This study investigated whether comatose patients with greater duration and magnitude of clinically observed mean arterial pressure outside optimal mean arterial blood pressure have worse outcomes than those with mean arterial blood pressure closer to optimal mean arterial blood pressure calculated by bedside multimodal cerebral autoregulation monitoring using near-infrared spectroscopy.
Prospective observational study.
Neurocritical Care Unit of the Johns Hopkins Hospital.
Acutely comatose patients secondary to brain injury.
The cerebral oximetry index was continuously monitored with near-infrared spectroscopy for up to 3 days. Optimal mean arterial blood pressure was defined as that mean arterial blood pressure at the lowest cerebral oximetry index (nadir index) for each 24-hour period of monitoring. Kaplan-Meier analysis and proportional hazard regression models were used to determine if survival at 3 months was associated with a shorter duration of mean arterial blood pressure outside optimal mean arterial blood pressure and the absolute difference between clinically observed mean arterial blood pressure and optimal mean arterial blood pressure. A total 91 comatose patients were enrolled in the study. The most common etiology was intracerebral hemorrhage. Optimal mean arterial blood pressure could be calculated in 89 patients (97%), and the median optimal mean arterial blood pressure was 89.7 mm Hg (84.6–100 mm Hg). In multivariate proportional hazard analysis, duration outside optimal mean arterial blood pressure of greater than 80% of monitoring time (adjusted hazard ratio, 2.13; 95% CI, 1.04–4.41; p = 0.04) and absolute difference between clinically observed mean arterial blood pressure and optimal mean arterial blood pressure of more than 10 mm Hg (adjusted hazard ratio, 2.44; 95% CI, 1.21–4.92; p = 0.013) were independently associated with mortality at 3 months, after adjusting for brain herniation, admission Glasgow Coma Scale, duration on vasopressors and midline shift at septum.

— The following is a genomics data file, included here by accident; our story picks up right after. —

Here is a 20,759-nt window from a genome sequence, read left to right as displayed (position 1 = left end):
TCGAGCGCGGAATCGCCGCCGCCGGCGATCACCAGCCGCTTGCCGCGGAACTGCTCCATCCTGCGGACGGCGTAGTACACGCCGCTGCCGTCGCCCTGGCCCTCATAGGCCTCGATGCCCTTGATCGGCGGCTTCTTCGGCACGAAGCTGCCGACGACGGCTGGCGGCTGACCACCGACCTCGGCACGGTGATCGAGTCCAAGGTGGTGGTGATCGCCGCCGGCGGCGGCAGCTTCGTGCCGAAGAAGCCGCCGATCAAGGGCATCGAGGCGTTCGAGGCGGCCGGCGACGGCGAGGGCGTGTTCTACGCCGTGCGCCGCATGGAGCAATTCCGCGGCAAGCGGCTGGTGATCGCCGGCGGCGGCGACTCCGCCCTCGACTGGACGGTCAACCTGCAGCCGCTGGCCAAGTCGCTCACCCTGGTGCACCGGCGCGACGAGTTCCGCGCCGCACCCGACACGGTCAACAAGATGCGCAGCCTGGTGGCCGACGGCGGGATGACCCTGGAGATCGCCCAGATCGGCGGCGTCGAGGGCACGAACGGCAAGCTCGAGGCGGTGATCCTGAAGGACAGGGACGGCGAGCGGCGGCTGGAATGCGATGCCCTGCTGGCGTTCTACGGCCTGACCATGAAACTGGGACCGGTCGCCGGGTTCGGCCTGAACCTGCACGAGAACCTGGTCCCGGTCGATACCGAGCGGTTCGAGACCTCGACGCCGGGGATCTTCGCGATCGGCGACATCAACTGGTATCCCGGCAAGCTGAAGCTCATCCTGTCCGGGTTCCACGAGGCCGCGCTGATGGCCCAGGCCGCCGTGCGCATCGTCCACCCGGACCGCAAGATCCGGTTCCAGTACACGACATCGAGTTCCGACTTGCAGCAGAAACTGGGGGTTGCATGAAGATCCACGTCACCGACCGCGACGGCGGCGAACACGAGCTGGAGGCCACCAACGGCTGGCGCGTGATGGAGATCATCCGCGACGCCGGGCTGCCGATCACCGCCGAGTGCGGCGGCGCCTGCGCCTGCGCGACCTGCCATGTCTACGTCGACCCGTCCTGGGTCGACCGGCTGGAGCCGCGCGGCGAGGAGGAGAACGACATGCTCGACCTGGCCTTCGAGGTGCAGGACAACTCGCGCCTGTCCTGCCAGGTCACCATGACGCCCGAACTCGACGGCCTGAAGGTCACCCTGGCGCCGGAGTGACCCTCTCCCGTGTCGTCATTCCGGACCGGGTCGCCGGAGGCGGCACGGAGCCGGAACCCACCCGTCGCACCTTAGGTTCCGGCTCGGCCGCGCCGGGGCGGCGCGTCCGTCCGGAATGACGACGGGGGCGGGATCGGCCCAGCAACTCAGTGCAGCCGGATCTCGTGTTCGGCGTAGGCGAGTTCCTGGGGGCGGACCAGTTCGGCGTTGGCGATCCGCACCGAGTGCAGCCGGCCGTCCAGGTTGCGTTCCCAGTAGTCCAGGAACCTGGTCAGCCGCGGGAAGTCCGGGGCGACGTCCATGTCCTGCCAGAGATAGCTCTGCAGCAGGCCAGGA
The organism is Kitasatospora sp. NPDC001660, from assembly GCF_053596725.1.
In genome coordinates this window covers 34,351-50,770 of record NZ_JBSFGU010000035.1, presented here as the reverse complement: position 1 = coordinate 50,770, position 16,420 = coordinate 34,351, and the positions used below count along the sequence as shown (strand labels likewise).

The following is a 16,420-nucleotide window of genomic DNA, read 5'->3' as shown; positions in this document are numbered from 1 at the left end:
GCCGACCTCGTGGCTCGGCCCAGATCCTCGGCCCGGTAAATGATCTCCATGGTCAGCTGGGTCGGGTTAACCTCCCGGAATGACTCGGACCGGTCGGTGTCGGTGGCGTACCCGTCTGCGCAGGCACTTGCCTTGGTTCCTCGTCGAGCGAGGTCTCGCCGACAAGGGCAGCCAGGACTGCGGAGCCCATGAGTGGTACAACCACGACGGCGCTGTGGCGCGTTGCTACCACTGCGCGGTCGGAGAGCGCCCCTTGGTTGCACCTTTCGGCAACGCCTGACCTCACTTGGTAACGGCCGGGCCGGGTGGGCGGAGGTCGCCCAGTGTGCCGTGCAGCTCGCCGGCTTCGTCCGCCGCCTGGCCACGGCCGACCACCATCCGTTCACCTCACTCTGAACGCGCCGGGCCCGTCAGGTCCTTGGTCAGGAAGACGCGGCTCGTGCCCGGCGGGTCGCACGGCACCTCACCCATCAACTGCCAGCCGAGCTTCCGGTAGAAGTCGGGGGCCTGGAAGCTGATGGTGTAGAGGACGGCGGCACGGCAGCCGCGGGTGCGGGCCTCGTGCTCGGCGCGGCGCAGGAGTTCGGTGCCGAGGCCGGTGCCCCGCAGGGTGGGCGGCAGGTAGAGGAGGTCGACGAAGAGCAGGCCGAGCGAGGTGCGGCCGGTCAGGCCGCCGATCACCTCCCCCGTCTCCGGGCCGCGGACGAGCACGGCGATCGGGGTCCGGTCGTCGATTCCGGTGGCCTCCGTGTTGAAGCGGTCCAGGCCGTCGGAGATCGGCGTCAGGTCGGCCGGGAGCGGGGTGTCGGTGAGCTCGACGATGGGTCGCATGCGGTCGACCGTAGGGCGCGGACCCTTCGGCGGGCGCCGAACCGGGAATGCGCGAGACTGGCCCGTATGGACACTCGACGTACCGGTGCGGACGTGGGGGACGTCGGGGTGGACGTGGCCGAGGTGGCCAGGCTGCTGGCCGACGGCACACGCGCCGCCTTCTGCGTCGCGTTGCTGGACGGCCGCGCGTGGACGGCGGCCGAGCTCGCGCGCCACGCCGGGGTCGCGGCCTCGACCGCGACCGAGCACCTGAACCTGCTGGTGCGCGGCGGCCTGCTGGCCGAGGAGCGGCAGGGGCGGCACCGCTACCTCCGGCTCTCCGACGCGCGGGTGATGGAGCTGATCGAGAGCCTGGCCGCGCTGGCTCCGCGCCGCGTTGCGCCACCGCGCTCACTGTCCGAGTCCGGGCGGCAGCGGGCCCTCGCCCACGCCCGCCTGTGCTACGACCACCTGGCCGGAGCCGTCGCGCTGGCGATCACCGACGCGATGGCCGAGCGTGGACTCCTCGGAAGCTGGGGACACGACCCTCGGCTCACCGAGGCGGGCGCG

Comatose neurocritically ill adults with an absolute difference between clinically observed mean arterial blood pressure and optimal mean arterial blood pressure greater than 10 mm Hg and duration outside optimal mean arterial blood pressure greater than 80% had increased mortality at 3 months. Noninvasive near-infrared spectroscopy-based bedside calculation of optimal mean arterial blood pressure is feasible and might be a promising tool for cerebral autoregulation oriented-therapy in neurocritical care patients.
1Department of Neurology, The Johns Hopkins University School of Medicine, Baltimore, MD.
2Department of Anesthesiology and Critical Care Medicine, The Johns Hopkins University School of Medicine. Baltimore, MD.
3Department of Anesthesiology, Universidad del Valle, School of Medicine, Cali, Colombia.
4Department of Anesthesiology, Northwestern University Feinberg, School of Medicine, Chicago, IL.
*See also p.1472.
Drs. Hogue and Ziai are senior authors.
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Supported, in part, by grant from the American Academy of Neurology/American Brain Foundation.
Dr. Rivera-Lara’s institution received funding from American Academy of Neurology/American Brain Foundation and equipment from a Covidien/Medtronic grant. Dr. Brown’s institution received funding from National Institutes of Health (NIH)/National Institute on Aging and Medtronic. Drs. Brown and Hogue received support for article research from the NIH. Dr. Hogue is the PI on an NIH-sponsored clinical study (R01 HL 92259); he received funding from Medtronic/Covidien, Dublin, IR (advisor and lecturer), Merck (Data Safety and Monitoring Board for unrelated drug trial); he serves as a consultant to Medtronic/Covidien and Ornim Medical, Foxborough, MA; he received other support from Medtronic in the form of a near-infrared spectroscopy sensor; and he disclosed off-label product use of autoregulation monitoring. Dr. Ziai received funding form HeadSense. The remaining authors have disclosed that they do not have any potential conflicts of interest.
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